Saturday, March 26, 2011

Libyan intervention - two views from contrasting camps


WAS there any real justification in the devastating intervention in Libya - initially French, British and US-led and now with NATO driving? Is there really a moral case for this "no-fly zone" sham? Is it really all about saving civilian lives, or blatantly ensuring a regime change with control of oil once again the bottom line? There is a long list of countries that probably deserved foreign intervention in recent years, but were simply ignored with fossil fuels not being a critical factor: Somalia and international piracy, Ivory Coast, Sudan and Zimbabwe just to name a few. All left in the dustbin of Western hypocrisy. Here are some contrasting views from two columnists - Gordon Campbell on Scoop and the London Daily Mirror's Tony Parsons. Campbell contrasts the Libyan and Iraqi scenarios, defending the attack on Libya while condemning the invasion of Iraq, but Parsons brands the British involvement in Libya as simply "insane". Campbell writes:
Was the intervention in Libya justified – and if so, does that mean the invasion of Iraq in 2003 was justified? The conditions laid down by the French for their participation in enforcing a no-fly zone over Libyan air space go some way to answering those questions. Before they would join in any military action in Libya, the French were asking for (a) a clear UN resolution for the intervention(b) it had to be a UN operation, not one led by NATO (c) there would have to be some Arab involvement in the force, however token and (d) there would have to be a direct request and support for that intervention from a significant part of the civilian population.

Image: Tim Denee


France’s stance is relevant not simply because it is one of the thre
e main partners in the military force now attacking Libya. In 2003, it had been the most articulate opponent of the US invasion of Iraq, for reasons set out in this speech to the UN in 2003 by its then Foreign Minister Dominique de Villepin. All the conditions France have asked for in 2011 stand in striking contrast to the Iraq situation – which had no valid UN mandate, was a unilateral American-led adventure, had no Arab participation, and was in response to no direct threat to the people of Iraq, unlike the direct threat being posed to the people of Benghazi.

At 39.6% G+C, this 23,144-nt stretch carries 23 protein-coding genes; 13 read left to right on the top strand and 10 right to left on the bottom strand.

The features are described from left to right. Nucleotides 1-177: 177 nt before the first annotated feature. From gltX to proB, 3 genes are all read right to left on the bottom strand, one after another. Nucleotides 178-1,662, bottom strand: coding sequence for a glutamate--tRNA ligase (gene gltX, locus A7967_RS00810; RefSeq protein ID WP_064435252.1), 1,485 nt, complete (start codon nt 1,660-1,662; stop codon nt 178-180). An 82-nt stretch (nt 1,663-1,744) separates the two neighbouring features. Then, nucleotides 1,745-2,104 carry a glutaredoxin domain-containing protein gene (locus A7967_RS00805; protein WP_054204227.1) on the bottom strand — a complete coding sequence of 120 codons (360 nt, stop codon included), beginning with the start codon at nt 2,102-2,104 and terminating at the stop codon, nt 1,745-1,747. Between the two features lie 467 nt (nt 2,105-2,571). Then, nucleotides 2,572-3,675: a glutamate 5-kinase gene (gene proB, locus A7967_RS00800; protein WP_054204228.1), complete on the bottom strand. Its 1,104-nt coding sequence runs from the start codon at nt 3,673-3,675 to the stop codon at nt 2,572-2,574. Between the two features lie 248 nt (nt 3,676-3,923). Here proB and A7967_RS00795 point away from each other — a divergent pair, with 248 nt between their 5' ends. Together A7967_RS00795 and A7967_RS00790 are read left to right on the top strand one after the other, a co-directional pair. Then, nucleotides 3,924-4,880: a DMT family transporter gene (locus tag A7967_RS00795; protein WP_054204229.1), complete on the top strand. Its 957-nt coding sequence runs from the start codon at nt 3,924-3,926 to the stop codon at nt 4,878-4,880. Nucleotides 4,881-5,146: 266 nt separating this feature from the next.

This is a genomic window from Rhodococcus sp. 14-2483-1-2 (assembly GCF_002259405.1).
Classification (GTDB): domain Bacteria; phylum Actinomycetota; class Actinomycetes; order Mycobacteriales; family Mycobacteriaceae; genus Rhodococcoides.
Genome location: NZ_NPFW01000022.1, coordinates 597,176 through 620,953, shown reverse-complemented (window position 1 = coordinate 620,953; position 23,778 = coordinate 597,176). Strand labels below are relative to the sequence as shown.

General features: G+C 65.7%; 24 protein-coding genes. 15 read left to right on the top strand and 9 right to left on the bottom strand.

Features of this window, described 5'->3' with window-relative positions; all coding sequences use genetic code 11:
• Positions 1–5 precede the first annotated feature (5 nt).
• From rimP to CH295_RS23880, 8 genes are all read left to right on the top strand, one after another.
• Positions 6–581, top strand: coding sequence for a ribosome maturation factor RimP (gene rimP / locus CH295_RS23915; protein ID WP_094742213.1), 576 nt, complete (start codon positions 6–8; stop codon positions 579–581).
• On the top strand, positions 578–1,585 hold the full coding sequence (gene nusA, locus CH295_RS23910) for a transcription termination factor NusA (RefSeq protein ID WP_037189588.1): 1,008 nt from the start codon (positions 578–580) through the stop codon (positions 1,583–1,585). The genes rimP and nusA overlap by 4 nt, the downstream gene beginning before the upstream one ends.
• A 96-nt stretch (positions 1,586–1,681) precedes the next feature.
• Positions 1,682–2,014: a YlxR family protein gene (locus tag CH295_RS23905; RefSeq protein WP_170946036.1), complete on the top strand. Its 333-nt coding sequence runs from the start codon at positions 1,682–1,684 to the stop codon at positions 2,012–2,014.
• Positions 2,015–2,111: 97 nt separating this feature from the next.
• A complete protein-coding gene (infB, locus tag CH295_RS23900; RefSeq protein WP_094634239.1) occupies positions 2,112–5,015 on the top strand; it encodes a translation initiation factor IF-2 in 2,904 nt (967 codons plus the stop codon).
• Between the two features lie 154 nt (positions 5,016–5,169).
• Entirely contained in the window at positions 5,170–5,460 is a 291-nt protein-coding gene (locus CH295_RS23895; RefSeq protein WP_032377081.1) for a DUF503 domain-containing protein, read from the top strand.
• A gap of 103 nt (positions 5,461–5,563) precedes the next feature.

The immediacy of the murderous threat that Colonel Gaddafi posed to the civilian populations in the Libyan towns and cities that contain the rebels mark the main difference from the situation in Iraq. Without that immediate threat, the rationale for military action to topple the tyrant in Libya sounds almost identical to the Bush administration’s justification for intervening to topple the tyrant in Iraq.
Parsons in the Mirror says that if British prime minister David Cameron "had to send his kids to war, we'd all live in peace". In his latest column, he wrote:
It costs £900,000 for every Tomahawk missile ­– I am so glad we didn’t waste all that money on something stupid.

Oh, what a stupid war. Oh, what a dumb Britain. Stark raving mad – a country with empty pockets starting another open-ended, multi-billion pound conflict when we haven’t even finished the last one.


Are we insane? Have we learned nothing?


A country that can’t afford to police its own streets acting as though it can police the world. A country that is cutting back on military spending sending its ­undermanned, ­overstretched forces off to fight some more.


A country that can’t take care of its old people taking on the burden of caring for the oppressed people of Libya. A country that is currently closing down day centres for disabled children deciding it can afford another conflict that will waste millions every single day.


Barmy. Yet somehow so easy to understand. Thatcher, Blair and now Cameron – they all found it impossible to ignore the ­seductive call of war.


How much more satisfying it must be to confront the likes of General Galtieri, Saddam Hussein and Colonel Gaddafi than to deal with the problems of rising unemployment, soaring inflation, failing schools, housing ­shortages, a stagnant economy and all the rest.


Thatcher set the tone for the modern British Prime Minister. A nice little war can define your entire career. It’s far easier than creating jobs, wealth, hope.
But Parsons reckons that Thatcher had at least an achievable - and winable - goal. And he is decidedly nervous about a crop of "soft" politicians with little appreciation of the devastation of war; who can decide so casually on a warmongering path.
As I have noted before, it is terminally dangerous to have an army, navy and air force commanded by politicians who have never heard a shot fired in anger.

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